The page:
11 January 2009

The tragedy of East Timor

Jesse Wright, Foreign Correspondent January 11. 2009 - DILI In late 1999, following Indonesia’s ousting, East Timor was abuzz with optimism and hopes for a brighter future.

“After centuries of neglectful colonial rule under the Portuguese and more than two decades of submission to Indonesia, East Timor’s vote on autonomy promised a new beginning,” the BBC reported at the time.

But 10 years on, Timor is one of Asia’s developmental nightmares. The country’s economy is moribund; its education, health and basic infrastructure are still largely dependent on foreign aid workers and the UN, while few Timorese enjoy so much as proper sanitation.

It is not a matter of money. Annually the UN mission in Timor spends hundreds of millions of dollars, and the aid agencies USAID and AUSAID spend hundreds of millions more. Timor itself has just under US$3 billion (Dh11bn) in the bank from oil reserves and expects millions more in 2009.

Timorese leaders, who a decade ago were feted by the media as freedom fighters coming home from years in prison, exile or jungle camps to rule their newly independent country, have instilled doubt about their ability to govern.

A few months ago, the prime minister and former guerrilla leader, Xanana Gusmao, told local media he was ready to become a dictator as he sought to ban a planned peace march supported by the opposition. Mr Gusmao said he would unilaterally curtail the right of assembly and speech to prevent the march, which was eventually cancelled.

And the president and Nobel laureate, Jose Ramos-Horta, signed off on an unprecedented mid-year budget adjustment that Timor’s highest court found illegal in November because it used more money from gas revenue than the constitution allowed. But rather than cancel the budget, Mr Gusmao, Mr Ramos-Horta and the president of the parliament demanded the ouster of the court’s president; meanwhile, the illegal budget continues to be spent.

And the Timorese are wondering what it is being spent on.

Most people complain of unemployment, lack of education, insufficient access to health care and little hope for improvement. It has been a long time since the media wrote about the hope of Timor.

Late last year, Lusa, the Portuguese news agency, wrote: “Timor is not a failed state. It is worse.”

So what happened to the new beginning?

Monica Byrd, who declined to be identified by her real name, has worked in Timor since 2001, first as a foreign diplomat and now as a Timorese government adviser. She said that from the outset expectations for Timor were too high. “I think lots of people were naive about how quickly this place could be developed.”

Part of the problem is education. Under Portuguese rule there was very little time or money spent on the sector and under Indonesian rule, war and paranoia prevented most Timorese from getting a good education or joining the top ranks of government. During the occupation, all Timorese civil servants above the lowest levels were vetted to ensure their loyalty to Indonesia – so that when the national government came to power, the majority of the country’s skilled public workers were laid off.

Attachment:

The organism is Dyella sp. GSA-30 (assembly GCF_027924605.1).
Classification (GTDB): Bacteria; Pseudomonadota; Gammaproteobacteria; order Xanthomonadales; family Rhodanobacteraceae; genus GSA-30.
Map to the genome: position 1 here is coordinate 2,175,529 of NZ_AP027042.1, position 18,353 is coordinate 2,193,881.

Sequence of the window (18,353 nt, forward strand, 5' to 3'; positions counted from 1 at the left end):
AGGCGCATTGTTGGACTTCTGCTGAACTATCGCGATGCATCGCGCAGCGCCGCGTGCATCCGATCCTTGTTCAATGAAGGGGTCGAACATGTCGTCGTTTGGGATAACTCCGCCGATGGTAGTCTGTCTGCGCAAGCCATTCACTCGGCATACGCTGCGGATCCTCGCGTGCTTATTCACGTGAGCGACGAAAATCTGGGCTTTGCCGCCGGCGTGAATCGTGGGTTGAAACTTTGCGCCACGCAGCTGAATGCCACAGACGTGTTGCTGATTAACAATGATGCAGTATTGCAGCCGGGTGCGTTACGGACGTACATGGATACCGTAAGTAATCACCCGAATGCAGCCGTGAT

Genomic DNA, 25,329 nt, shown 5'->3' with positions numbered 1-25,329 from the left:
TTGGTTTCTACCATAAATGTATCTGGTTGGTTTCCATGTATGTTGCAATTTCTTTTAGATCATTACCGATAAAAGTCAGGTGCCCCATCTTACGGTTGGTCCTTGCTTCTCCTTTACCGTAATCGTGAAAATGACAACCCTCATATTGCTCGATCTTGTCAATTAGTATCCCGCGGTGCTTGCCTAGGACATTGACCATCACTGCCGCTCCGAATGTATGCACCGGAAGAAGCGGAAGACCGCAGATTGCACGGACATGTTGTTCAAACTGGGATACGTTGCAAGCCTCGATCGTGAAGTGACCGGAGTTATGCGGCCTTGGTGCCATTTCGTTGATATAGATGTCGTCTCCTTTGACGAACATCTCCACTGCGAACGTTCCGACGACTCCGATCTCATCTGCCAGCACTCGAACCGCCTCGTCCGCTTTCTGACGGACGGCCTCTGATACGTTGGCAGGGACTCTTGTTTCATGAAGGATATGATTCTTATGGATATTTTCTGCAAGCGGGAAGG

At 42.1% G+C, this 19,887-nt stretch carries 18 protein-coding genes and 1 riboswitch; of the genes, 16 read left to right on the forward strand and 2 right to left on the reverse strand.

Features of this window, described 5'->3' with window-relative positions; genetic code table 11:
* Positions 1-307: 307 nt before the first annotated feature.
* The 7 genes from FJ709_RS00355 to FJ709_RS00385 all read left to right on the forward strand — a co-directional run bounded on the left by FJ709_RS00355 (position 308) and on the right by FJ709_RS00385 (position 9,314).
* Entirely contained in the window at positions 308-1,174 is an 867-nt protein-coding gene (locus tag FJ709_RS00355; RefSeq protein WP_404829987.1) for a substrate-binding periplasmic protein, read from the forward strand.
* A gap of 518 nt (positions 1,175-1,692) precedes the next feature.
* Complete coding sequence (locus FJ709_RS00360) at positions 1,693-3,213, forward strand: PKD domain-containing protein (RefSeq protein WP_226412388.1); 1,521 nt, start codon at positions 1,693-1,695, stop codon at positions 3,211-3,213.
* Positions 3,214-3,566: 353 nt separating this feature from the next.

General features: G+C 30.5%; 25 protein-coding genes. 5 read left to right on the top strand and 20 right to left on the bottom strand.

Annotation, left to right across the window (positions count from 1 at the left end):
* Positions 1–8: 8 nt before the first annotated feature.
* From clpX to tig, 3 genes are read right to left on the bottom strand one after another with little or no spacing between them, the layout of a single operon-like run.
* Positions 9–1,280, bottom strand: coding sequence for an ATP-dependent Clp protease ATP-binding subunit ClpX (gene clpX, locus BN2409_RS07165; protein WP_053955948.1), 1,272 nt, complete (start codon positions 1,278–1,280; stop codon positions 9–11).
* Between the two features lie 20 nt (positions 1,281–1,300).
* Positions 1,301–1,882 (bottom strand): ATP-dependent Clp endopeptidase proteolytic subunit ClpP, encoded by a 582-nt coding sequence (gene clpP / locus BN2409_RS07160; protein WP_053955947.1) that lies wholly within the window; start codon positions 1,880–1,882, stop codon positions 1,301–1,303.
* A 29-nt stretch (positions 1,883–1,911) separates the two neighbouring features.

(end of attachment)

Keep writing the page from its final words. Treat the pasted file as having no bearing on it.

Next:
From 1999 until the country gained full independence in 2002, the United Nations managed the country as a transitional state and was supposed to have trained future ministers and directors. But Ms Byrd said many UN staff who were holding top positions did not train their Timorese counterparts. When the UN handed over the country on May 20 2002, those counterparts had to lead – ready or not.

“I think it was naive to think that someone who had never been in charge of anything before could suddenly be in charge of whole departments and quite big budgets,” Ms Byrd said.

Few are so naive now.

Jesse Shapiro, a US water and sanitation engineer who has worked in Timor since 2005, said that despite the government’s considerable budget, most improvements in water and sanitation come from aid agencies.

Mr Shapiro said the National Directorate of Water and Sanitation Services (DNSAS), had a budget of more than $3 million in 2008, but by November it had only spent only around three per cent of that. This year’s budget is likely to be sharply reduced because so little was spent last year.

Mr Shapiro blames the country’s lack of education.

“The average person in East Timor doesn’t recognise the connection between a clean latrine and diarrhoea,” he said. “The directors and all the ministers, they’re all at the same level of understanding.”

The UN declared 2008 to be the worldwide Year of Sanitation and Mr Gusmao has declared 2009 to be the Year of Infrastructure in Timor.

“There were zero dollars spent [by DNSAS] on sanitation both this year and for 2009,” Mr Shapiro said. “There is zero sanitation staff in the directorate of water and sanitation.”

Meanwhile, the illegal 2009 budget devised by Mr Ramos-Horta and Mr Gusmao includes a heavy oil power plant deal and subsidised imported rice, as well as cars for parliamentarians and the introduction of Christmas bonuses for employees of government ministries.

All this threatens to bankrupt Timor’s oil fund – its greatest source of revenue – and plunge the country into long-term poverty.


Men seek warmth from a fire on the beach on a chilly morning in Dili, the capital of East Timor. Ed Wray / AP

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